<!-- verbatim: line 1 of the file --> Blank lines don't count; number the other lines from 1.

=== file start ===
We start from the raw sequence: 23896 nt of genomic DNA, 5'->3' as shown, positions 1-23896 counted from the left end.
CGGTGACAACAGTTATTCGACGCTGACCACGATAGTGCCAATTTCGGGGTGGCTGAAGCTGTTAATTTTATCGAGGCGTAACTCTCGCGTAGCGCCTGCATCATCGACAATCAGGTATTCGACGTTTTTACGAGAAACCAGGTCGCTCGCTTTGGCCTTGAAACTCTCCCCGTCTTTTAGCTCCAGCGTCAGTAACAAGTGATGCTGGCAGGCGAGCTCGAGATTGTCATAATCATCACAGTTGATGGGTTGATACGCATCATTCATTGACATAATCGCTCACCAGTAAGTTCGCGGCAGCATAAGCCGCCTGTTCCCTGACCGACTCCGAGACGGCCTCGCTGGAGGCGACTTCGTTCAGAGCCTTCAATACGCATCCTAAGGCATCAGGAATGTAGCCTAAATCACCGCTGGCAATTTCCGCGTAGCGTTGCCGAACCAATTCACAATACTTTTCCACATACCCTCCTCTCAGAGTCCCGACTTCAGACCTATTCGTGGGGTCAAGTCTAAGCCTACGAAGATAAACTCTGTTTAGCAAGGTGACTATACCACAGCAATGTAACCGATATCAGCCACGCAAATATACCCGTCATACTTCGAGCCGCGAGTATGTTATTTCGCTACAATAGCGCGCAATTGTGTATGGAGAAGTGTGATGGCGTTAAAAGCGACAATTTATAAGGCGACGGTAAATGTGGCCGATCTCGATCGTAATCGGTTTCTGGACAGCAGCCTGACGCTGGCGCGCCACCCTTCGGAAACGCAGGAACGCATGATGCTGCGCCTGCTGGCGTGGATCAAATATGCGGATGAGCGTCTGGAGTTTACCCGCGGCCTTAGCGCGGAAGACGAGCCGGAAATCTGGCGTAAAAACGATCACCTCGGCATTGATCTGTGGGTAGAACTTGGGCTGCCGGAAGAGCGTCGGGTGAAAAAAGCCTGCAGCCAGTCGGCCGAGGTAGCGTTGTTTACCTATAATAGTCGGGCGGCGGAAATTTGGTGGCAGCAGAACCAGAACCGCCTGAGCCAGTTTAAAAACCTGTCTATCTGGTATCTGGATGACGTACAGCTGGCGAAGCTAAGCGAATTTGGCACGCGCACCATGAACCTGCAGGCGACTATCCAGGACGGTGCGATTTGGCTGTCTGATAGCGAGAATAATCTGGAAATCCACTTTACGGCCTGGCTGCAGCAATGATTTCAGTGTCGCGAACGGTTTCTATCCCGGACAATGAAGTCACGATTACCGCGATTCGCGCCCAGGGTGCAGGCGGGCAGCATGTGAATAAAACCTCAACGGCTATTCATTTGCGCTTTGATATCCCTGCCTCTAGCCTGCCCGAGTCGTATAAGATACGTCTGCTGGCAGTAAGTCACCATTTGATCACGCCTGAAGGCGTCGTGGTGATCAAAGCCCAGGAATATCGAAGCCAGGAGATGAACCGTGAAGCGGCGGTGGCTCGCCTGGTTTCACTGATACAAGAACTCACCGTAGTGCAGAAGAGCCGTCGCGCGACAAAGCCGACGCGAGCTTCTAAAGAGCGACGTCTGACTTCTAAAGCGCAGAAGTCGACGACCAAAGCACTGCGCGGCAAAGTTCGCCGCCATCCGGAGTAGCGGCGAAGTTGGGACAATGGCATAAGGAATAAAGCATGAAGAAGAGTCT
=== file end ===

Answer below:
We start from the raw sequence: 23896 nt of genomic DNA, 5'->3' as shown, positions 1-23896 counted from the left end.